So they started going to more farmers’ markets, they expanded the pick-your-own strawberry business and added raspberries and asparagus. They also expanded their rental acres, and Ian led the way into grains and oilseeds, which proved useful rotation partners.

As long ago as the 1990s, British researcher Matt Lobley looked at surveys from around the world and consistently found a phenomenon he named “The Successor Effect.” Having a successor provides incentive for expansion and forward planning, he discovered, and these changes are often driven by the new ideas and vision that the younger generation brings back to the business.

At the McGregors’ farm, Ian and Cameron brought home the idea of “plasticulture,” using plastic to extend the growing season and keep the weed population in check. Today they use black plastic to cover rows of strawberries and tomatoes and have adopted drip tape irrigation. They plant beans and corn through clear plastic, and use row covers to protect early crops.

The boys also encouraged Jim to invest in agronomic advice. At first he was reluctant to go for the additional expense, but he became fully committed when he saw the benefits.

Ian and Cameron also brought home the business-altering idea of hiring offshore labour. It was a difficult decision at the time, says Jim, but a necessary one. Eight years ago they were depending solely on local help when in the middle of the season, one key employee family suddenly did not show up.

“We nearly killed ourselves working that summer… and we didn’t get all the work done,” says Jim.

Today, they hire 20 Jamaicans and 30 local students. Ian’s wife, Deb, schedules this labour force and does the farm’s marketing.

And Cameron makes three

In 2006 Cameron returned home to work with the business. McGregor’s Produce had grown and was selling at six farmers’ markets in addition to their successful stand at home. Once again, however, they knew they would have to expand to accommodate another family.

The next year, the McGregors started adding satellite stands in nearby towns, and today from mid-June to Labour Day, their crew of hired students drives their freshly picked produce to 15 locations throughout the Upper Ottawa Valley that sell directly to the consumer.

Cameron and Mandy bought the farmland surrounding Jim and Ann’s severed house. Again, Jim and Ann offered a break in the price and they hold the mortgage. Then last year, Cam and Mandy bought another farm where they live. It is being tile drained and they are planning to grow crops that will complement the current business.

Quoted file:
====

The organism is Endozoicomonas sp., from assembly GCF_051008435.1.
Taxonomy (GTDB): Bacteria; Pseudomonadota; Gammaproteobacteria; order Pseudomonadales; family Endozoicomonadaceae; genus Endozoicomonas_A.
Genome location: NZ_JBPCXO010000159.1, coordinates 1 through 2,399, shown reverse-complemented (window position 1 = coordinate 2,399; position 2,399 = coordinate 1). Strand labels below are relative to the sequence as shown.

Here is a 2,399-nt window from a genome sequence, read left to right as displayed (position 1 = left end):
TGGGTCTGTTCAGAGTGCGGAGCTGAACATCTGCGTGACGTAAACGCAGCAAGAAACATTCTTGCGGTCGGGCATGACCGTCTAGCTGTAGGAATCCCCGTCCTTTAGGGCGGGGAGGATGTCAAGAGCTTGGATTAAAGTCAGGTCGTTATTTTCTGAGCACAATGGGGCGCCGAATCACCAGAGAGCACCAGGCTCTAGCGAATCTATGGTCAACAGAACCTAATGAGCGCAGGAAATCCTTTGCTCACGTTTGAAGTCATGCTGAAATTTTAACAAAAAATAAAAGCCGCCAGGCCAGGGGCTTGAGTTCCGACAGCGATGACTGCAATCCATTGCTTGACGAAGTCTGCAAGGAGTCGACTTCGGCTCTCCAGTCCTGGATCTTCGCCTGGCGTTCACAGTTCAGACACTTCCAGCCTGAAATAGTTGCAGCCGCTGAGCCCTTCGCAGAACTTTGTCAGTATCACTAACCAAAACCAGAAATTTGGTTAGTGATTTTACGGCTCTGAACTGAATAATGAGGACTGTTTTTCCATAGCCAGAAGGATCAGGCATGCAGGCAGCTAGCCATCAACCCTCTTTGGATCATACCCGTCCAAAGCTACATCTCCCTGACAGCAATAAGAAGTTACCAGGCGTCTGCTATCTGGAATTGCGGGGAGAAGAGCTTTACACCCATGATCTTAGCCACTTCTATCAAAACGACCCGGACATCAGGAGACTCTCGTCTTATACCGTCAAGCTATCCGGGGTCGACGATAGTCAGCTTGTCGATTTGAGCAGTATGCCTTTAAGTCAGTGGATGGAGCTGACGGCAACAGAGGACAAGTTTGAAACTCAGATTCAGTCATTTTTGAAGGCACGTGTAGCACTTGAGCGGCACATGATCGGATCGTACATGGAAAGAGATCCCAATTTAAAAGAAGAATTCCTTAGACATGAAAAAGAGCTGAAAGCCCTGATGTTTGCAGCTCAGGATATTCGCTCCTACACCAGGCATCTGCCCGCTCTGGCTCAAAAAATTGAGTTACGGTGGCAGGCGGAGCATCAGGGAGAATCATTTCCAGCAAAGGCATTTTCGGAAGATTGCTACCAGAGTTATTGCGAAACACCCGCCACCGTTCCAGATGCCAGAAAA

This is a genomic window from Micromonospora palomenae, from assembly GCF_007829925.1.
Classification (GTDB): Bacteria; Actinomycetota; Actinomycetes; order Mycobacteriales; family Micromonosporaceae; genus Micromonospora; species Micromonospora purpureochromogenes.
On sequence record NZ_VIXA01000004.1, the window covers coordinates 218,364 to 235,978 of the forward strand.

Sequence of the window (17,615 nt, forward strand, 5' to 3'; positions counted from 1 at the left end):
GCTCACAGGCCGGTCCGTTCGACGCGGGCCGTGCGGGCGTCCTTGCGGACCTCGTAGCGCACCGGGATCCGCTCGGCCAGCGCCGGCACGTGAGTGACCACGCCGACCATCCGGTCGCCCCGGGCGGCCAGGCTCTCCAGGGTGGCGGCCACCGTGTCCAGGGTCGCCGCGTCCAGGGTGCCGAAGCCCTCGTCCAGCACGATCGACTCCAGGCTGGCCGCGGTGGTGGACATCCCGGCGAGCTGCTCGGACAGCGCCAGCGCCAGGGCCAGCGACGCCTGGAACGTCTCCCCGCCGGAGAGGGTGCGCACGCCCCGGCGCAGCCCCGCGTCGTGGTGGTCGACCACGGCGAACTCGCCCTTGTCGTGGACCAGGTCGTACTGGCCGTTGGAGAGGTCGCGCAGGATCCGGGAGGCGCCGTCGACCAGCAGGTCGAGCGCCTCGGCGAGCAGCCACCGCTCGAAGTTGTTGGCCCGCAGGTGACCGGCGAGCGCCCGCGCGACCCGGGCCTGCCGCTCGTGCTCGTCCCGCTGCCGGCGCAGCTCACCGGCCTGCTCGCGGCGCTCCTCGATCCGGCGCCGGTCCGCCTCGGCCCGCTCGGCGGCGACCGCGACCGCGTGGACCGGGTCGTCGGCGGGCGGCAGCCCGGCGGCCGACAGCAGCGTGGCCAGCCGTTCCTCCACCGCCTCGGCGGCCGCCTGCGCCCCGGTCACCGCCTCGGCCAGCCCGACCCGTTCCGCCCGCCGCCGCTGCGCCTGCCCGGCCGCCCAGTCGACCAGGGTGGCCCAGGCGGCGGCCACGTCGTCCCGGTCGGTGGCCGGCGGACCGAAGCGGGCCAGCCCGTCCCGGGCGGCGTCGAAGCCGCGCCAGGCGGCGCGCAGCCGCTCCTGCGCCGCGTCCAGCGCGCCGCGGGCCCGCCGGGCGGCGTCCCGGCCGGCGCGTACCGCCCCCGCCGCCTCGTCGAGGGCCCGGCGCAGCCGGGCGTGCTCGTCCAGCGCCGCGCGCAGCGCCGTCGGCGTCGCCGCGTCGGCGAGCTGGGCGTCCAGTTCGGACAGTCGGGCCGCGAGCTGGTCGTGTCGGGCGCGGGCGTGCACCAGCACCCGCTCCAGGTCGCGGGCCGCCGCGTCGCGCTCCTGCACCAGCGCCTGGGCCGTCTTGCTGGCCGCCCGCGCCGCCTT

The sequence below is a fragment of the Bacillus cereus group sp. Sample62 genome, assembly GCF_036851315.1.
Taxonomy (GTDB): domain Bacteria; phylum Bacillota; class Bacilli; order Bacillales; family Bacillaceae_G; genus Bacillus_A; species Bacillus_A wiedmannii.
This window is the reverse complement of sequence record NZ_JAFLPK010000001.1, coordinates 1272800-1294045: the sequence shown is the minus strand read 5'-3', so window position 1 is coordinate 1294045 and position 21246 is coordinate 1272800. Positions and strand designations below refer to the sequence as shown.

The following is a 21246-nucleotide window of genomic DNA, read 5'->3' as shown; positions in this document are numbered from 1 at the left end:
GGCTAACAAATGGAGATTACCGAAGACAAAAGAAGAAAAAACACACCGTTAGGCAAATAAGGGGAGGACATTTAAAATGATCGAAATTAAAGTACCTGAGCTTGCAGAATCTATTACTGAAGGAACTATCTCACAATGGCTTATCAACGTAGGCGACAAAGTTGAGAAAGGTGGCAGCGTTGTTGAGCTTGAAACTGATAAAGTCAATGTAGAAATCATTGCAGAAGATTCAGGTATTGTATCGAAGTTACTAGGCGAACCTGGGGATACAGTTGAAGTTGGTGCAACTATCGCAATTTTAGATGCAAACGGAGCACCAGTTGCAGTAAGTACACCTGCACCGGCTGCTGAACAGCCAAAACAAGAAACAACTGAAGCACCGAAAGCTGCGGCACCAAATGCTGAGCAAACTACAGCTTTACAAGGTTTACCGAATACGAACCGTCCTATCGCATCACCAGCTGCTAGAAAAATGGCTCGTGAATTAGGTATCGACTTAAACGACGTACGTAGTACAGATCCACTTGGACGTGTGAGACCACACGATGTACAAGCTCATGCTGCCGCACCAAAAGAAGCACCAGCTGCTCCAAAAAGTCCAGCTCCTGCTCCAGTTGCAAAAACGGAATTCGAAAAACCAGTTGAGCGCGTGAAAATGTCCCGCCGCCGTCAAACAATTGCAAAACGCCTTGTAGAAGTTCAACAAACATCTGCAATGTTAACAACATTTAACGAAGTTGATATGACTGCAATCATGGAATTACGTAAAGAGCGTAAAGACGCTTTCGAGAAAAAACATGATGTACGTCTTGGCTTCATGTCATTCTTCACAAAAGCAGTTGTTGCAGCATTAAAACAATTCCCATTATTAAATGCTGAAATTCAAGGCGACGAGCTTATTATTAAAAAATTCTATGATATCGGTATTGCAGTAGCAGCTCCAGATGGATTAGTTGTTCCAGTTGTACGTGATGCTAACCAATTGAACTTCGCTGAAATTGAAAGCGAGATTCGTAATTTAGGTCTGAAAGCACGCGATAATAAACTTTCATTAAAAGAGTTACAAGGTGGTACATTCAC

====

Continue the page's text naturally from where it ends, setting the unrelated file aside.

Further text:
Currently, McGregor’s Produce grows produce and crops on the two-thirds of their 1,000 owned and rented acres that are tillable.

In 2008, Cameron became an owner in McGregor’s Produce with the help of a new joint venture agreement, this time with 40 per cent of profits going to Ian, 20 per cent to Cameron and 40 per cent to Jim. In subsequent years, Cameron’s portion increased five per cent and Jim’s decreased five per cent until Jim reached 20 per cent.

Now, the written agreement will stay for the foreseeable future or until things change again.

As the next generation moved into ownership roles, sales increased dramatically, says Jim, who now is retired from the school system and spends a couple of months each winter in Florida.

Indeed, Jim now sees the arrangement as almost a magnet for opportunities, especially in the context of trusted, long-standing relationships in the community.

“The enthusiasm and energy of the younger generation combined with the experience, financial stability and confidence of the older generation have allowed us to do so well,” says Jim.

Open communication

The transfer of management within the McGregor clan has been fluid and ongoing. “The three of us can do more by working together than if we each worked alone,” says Jim. “I can’t explain it, but there’s a synergy.”

Ian is the keen agrologist of the family while Cameron is a real people person who enjoys working with the staff, yet all three owners can do everything on the farm so they cover for each other.

The emphasis, though, is on mutual respect. “The boys are quite capable of making decisions,” says Jim. “They have more knowledge about farming than I do.”

That also means meetings. The McGregors have formal family business meetings including spouses, plus formal farm council meetings with all family members including Sarah and Randy, as well as less-formal farm management meetings where the day-to-day decisions are made by Ian, Cameron and Jim.